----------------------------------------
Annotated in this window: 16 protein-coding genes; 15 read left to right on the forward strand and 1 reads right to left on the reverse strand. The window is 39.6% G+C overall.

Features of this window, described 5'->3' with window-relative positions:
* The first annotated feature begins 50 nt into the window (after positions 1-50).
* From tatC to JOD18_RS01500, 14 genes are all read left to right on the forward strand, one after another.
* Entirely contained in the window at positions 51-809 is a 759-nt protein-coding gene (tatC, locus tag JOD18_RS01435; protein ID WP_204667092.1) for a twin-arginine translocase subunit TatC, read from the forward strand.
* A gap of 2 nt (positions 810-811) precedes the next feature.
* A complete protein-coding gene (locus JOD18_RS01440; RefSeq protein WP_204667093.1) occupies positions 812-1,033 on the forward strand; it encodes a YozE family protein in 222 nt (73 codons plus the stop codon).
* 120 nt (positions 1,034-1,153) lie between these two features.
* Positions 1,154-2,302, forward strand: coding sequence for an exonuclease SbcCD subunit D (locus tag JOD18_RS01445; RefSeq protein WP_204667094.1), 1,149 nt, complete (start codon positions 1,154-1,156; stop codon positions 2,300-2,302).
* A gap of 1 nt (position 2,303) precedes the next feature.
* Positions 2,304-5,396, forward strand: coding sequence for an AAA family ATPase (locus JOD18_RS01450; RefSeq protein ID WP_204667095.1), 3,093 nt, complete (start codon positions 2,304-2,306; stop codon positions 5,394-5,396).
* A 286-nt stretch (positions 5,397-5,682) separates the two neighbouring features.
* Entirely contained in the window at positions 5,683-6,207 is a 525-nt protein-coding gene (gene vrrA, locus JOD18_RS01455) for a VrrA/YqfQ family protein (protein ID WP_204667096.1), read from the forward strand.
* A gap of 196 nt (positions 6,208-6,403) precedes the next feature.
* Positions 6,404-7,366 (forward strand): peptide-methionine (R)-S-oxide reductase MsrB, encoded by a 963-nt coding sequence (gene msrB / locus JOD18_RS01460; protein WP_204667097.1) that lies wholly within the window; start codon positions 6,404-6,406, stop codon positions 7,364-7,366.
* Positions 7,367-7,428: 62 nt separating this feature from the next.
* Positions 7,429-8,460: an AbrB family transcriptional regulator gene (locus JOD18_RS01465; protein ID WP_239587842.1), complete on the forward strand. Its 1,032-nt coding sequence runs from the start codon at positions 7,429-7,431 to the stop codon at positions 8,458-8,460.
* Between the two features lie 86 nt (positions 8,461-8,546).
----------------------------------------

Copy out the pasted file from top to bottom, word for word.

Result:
Annotated in this window: 16 protein-coding genes; 15 read left to right on the forward strand and 1 reads right to left on the reverse strand. The window is 39.6% G+C overall.

Features of this window, described 5'->3' with window-relative positions:
* The first annotated feature begins 50 nt into the window (after positions 1-50).
* From tatC to JOD18_RS01500, 14 genes are all read left to right on the forward strand, one after another.
* Entirely contained in the window at positions 51-809 is a 759-nt protein-coding gene (tatC, locus tag JOD18_RS01435; protein ID WP_204667092.1) for a twin-arginine translocase subunit TatC, read from the forward strand.
* A gap of 2 nt (positions 810-811) precedes the next feature.
* A complete protein-coding gene (locus JOD18_RS01440; RefSeq protein WP_204667093.1) occupies positions 812-1,033 on the forward strand; it encodes a YozE family protein in 222 nt (73 codons plus the stop codon).
* 120 nt (positions 1,034-1,153) lie between these two features.
* Positions 1,154-2,302, forward strand: coding sequence for an exonuclease SbcCD subunit D (locus tag JOD18_RS01445; RefSeq protein WP_204667094.1), 1,149 nt, complete (start codon positions 1,154-1,156; stop codon positions 2,300-2,302).
* A gap of 1 nt (position 2,303) precedes the next feature.
* Positions 2,304-5,396, forward strand: coding sequence for an AAA family ATPase (locus JOD18_RS01450; RefSeq protein ID WP_204667095.1), 3,093 nt, complete (start codon positions 2,304-2,306; stop codon positions 5,394-5,396).
* A 286-nt stretch (positions 5,397-5,682) separates the two neighbouring features.
* Entirely contained in the window at positions 5,683-6,207 is a 525-nt protein-coding gene (gene vrrA, locus JOD18_RS01455) for a VrrA/YqfQ family protein (protein ID WP_204667096.1), read from the forward strand.
* A gap of 196 nt (positions 6,208-6,403) precedes the next feature.
* Positions 6,404-7,366 (forward strand): peptide-methionine (R)-S-oxide reductase MsrB, encoded by a 963-nt coding sequence (gene msrB / locus JOD18_RS01460; protein WP_204667097.1) that lies wholly within the window; start codon positions 6,404-6,406, stop codon positions 7,364-7,366.
* Positions 7,367-7,428: 62 nt separating this feature from the next.
* Positions 7,429-8,460: an AbrB family transcriptional regulator gene (locus JOD18_RS01465; protein ID WP_239587842.1), complete on the forward strand. Its 1,032-nt coding sequence runs from the start codon at positions 7,429-7,431 to the stop codon at positions 8,458-8,460.
* Between the two features lie 86 nt (positions 8,461-8,546).